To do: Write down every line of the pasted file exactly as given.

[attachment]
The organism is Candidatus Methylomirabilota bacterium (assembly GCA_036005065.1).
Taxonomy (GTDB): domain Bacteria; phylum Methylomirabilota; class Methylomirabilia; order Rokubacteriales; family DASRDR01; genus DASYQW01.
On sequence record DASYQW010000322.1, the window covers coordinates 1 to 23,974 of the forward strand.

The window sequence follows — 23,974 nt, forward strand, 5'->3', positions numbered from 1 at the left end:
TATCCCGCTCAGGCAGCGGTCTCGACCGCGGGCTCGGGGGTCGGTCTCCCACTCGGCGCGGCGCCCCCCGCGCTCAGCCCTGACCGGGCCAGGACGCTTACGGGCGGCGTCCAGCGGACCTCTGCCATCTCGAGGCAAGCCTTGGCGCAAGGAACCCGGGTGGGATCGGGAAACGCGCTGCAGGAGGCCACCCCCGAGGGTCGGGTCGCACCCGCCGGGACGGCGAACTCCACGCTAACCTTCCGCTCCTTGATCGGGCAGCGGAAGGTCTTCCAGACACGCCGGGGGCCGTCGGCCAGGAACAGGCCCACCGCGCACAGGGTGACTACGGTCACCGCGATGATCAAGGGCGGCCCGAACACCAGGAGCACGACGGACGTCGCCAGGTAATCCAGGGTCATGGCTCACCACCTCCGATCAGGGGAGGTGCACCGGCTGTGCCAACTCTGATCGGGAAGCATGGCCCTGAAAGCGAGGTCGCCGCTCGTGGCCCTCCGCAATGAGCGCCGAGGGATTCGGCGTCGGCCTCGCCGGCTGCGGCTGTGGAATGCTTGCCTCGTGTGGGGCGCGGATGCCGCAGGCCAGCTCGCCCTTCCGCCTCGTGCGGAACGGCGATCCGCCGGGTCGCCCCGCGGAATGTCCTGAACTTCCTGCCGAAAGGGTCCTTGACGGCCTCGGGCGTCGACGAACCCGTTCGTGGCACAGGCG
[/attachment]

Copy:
The organism is Candidatus Methylomirabilota bacterium (assembly GCA_036005065.1).
Taxonomy (GTDB): domain Bacteria; phylum Methylomirabilota; class Methylomirabilia; order Rokubacteriales; family DASRDR01; genus DASYQW01.
On sequence record DASYQW010000322.1, the window covers coordinates 1 to 23,974 of the forward strand.

The window sequence follows — 23,974 nt, forward strand, 5'->3', positions numbered from 1 at the left end:
TATCCCGCTCAGGCAGCGGTCTCGACCGCGGGCTCGGGGGTCGGTCTCCCACTCGGCGCGGCGCCCCCCGCGCTCAGCCCTGACCGGGCCAGGACGCTTACGGGCGGCGTCCAGCGGACCTCTGCCATCTCGAGGCAAGCCTTGGCGCAAGGAACCCGGGTGGGATCGGGAAACGCGCTGCAGGAGGCCACCCCCGAGGGTCGGGTCGCACCCGCCGGGACGGCGAACTCCACGCTAACCTTCCGCTCCTTGATCGGGCAGCGGAAGGTCTTCCAGACACGCCGGGGGCCGTCGGCCAGGAACAGGCCCACCGCGCACAGGGTGACTACGGTCACCGCGATGATCAAGGGCGGCCCGAACACCAGGAGCACGACGGACGTCGCCAGGTAATCCAGGGTCATGGCTCACCACCTCCGATCAGGGGAGGTGCACCGGCTGTGCCAACTCTGATCGGGAAGCATGGCCCTGAAAGCGAGGTCGCCGCTCGTGGCCCTCCGCAATGAGCGCCGAGGGATTCGGCGTCGGCCTCGCCGGCTGCGGCTGTGGAATGCTTGCCTCGTGTGGGGCGCGGATGCCGCAGGCCAGCTCGCCCTTCCGCCTCGTGCGGAACGGCGATCCGCCGGGTCGCCCCGCGGAATGTCCTGAACTTCCTGCCGAAAGGGTCCTTGACGGCCTCGGGCGTCGACGAACCCGTTCGTGGCACAGGCG